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Old 09-28-2017, 12:55 PM
 
Location: Philadelphia/South Jersey area
2,875 posts, read 1,403,268 times
Reputation: 10085
Quote:
Originally Posted by LTCShop View Post
What kind of investment is that that guarantees you $5,000 a month? Some kind of annuity, I guess? To guarantee you $5,000 per month for life you must have put A LOT of money into, right?
sent you a pm with the details. My point I guess is that there is a whole range of choices between expensive LTC insurance and doing nothing. Just because some one chose to not get the insurance doesn't mean there is not a plan in place.
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Old 09-28-2017, 02:51 PM
 
3,089 posts, read 820,707 times
Reputation: 1744
Quote:
Originally Posted by mathjak107 View Post
if self insuring the problem is that money should not be in the general risk pool. it needs to be there at all times ,ready to go ,safe and sound . that usually means low returns .

we got a policy just because rather than tie up a big chunk of dough set a side to self insure i can invest normally ,and not separate money outside of our main portfolio .

just a small piece of the returns on that money that i can keep invested pays for the policy .

those who self insure have to remember that big chunk of dough should not be lumped in with the money producing their income . it is assumed that a safe withdrawal rate can leave you with a buck left 30 years later and it counts as successful . so you can not count that insurance money as an asset for setting your portfolio draw .
mathjak, that's true only if you want a guarantee of adequate funds to self-insure.

But the problem is that there are NO guarantees about most of this. Not of future health. Not of nursing home costs. Not of future LTCi premiums or payouts. Not of Medicaid programs.

My understanding is that your policy is for 3 years, after which Medicaid takes over. Sure your underlying assets are protected under the NY Partnership Plan - and that's a great benefit for an heir and the main benefit of the Plan. Both of us can easily self-insure for 3 years regardless of the economy. But after 3-years, you're potentially in a Medicaid bed.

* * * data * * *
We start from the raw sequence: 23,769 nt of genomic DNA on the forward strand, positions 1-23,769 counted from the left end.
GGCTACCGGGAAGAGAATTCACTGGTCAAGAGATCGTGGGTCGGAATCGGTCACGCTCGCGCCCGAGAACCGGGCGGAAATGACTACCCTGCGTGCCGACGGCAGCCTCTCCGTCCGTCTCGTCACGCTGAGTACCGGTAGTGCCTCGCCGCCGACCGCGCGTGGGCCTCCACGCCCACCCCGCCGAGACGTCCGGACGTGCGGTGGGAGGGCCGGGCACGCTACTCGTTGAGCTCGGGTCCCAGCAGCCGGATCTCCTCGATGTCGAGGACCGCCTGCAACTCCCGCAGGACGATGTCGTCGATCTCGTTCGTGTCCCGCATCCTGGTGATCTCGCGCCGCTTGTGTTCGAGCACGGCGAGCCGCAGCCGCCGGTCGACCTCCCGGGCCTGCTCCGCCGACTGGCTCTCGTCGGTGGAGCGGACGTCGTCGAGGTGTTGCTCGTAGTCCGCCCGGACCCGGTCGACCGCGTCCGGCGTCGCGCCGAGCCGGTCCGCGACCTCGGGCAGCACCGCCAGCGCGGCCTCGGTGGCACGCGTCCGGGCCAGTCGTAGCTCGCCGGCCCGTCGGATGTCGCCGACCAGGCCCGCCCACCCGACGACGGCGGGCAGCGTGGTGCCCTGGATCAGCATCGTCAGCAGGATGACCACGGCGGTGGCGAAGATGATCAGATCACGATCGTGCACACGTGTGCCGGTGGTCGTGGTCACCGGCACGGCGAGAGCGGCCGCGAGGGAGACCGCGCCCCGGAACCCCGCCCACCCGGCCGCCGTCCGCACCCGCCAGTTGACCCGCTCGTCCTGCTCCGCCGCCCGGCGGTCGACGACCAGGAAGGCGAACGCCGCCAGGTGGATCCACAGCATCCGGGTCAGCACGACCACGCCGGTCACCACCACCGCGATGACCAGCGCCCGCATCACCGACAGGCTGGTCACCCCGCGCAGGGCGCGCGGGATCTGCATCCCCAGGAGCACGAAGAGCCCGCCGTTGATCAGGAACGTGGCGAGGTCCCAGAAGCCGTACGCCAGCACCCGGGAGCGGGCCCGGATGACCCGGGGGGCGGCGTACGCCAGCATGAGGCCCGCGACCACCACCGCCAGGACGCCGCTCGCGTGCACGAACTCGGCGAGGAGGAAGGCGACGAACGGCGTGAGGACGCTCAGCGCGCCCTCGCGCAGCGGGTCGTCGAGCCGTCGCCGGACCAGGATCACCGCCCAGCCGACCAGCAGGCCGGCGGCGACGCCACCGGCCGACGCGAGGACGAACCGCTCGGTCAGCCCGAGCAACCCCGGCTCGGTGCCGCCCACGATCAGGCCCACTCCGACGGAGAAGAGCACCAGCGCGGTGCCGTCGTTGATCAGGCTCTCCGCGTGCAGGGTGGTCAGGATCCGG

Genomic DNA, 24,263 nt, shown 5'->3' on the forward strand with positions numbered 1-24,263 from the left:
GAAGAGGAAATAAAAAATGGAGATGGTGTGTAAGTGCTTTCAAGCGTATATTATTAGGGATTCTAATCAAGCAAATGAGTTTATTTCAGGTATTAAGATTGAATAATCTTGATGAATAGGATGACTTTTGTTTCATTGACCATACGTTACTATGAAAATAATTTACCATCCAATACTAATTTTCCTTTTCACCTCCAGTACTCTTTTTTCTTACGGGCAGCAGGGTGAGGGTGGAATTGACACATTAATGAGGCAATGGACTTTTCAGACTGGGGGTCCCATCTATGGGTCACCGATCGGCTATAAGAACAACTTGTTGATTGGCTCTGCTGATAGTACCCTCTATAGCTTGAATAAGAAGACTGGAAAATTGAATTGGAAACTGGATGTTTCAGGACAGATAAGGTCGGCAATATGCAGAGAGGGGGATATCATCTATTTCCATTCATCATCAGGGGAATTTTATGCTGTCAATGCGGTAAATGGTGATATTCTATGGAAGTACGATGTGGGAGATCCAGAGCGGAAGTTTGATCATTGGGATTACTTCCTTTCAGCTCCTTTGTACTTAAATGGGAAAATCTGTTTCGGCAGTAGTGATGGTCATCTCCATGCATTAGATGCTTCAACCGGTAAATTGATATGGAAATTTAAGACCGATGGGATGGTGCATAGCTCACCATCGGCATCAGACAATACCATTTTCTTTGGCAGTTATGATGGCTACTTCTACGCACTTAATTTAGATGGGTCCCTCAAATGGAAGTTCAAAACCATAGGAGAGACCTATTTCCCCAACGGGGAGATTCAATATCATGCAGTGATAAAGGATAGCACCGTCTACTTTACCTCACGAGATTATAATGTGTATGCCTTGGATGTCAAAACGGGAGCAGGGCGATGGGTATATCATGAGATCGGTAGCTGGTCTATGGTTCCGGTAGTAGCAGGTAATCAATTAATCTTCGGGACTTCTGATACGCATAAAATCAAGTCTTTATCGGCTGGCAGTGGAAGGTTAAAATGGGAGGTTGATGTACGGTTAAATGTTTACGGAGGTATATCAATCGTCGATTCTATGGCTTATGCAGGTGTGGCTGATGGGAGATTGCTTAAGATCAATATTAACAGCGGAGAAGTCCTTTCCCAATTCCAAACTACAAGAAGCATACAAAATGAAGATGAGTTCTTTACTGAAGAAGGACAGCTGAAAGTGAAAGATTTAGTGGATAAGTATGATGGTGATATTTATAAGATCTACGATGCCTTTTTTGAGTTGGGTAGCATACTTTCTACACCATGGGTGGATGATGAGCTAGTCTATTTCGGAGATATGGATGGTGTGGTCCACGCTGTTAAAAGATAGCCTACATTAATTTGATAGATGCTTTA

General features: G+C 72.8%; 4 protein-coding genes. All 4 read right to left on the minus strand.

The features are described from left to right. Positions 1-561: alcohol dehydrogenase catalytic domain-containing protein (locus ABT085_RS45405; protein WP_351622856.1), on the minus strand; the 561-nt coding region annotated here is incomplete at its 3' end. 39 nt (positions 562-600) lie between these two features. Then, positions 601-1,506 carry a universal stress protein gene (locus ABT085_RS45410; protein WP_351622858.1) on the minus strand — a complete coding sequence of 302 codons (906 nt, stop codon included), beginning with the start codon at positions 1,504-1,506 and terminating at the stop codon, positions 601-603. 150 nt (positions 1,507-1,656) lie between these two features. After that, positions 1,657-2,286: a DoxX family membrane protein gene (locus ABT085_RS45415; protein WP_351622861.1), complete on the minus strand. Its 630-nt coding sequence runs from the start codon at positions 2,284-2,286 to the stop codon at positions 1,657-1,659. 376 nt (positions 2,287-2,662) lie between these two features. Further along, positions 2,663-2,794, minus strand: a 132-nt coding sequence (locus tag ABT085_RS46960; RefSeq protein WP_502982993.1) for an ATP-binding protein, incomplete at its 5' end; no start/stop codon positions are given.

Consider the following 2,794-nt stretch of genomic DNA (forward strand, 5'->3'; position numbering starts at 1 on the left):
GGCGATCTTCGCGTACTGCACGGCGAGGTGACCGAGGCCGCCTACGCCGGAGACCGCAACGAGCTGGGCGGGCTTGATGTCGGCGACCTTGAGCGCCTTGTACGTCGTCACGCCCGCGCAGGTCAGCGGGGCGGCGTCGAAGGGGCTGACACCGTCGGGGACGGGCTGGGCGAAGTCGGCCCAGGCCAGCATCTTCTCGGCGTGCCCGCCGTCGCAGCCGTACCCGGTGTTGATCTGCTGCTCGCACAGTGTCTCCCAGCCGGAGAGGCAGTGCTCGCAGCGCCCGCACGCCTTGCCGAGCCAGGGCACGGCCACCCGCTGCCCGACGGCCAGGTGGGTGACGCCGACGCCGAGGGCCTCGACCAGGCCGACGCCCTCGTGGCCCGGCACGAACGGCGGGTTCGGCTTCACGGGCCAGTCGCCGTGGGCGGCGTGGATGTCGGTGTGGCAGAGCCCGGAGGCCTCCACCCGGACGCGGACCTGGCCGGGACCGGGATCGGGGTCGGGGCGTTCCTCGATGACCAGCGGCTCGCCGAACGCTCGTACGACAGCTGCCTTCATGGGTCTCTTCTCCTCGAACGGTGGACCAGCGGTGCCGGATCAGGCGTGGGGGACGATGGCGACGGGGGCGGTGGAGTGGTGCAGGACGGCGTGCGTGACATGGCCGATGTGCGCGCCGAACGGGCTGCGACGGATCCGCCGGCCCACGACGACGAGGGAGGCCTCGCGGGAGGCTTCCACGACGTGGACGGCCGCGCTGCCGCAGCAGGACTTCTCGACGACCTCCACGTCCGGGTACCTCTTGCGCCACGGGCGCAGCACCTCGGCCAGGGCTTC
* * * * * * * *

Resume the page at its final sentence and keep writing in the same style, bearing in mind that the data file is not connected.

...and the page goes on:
Not my goal, well no one's but that's a different issue. What if a self-insurer loses the health coin toss? Need the care. Is there a certain chance that there may be a prolonged bear market with the fully-invested assets no longer adequate? Sure. But if we lose, the end result is the same. A Medicaid bed - or whatever passes for one 20 years or so from now.

Your portfolio sounds way larger than mine (a single mom in a high cost area) so for me diverting profits (and paying the taxes on those profits) would impact future growth to a greater extent that I'd like. Ideally, I would like to leave a substantial estate for an heir.

So what to do?

Me? To begin, my numbers are somewhat eased because of a substantial COL-adjusted pension with (a few years from now) no one else to support. So already there's no risk pool, with the assets that I normally keep as a hedge against a market downturn already filling in the gap.

Regardless, instead of focusing in the INCOME for LTC I'd rather focus on controlling the COSTS. We've made this a family decision - with a couple of options depending on how life plays out. What's positive is that the options are not ones forced by healthcare needs but are preferred first-choices.

This will be implemented over the next few years. In the interim, should there be an immediate long-term emergency - stroke with demise several years out, for example - I may take out a cheap life insurance policy to "replace" assets spent. And here, sure, I could be hit by a car tomorrow but still be in a nursing home brain-damaged 25 years from now. Again, it's all about the odds with multiple stages of planning.

A continued strong market will be a plus certainly for plan A - B - C, but diverting money into LTCi would not. For me, LTCi costs are *high* enough that they could preclude other options.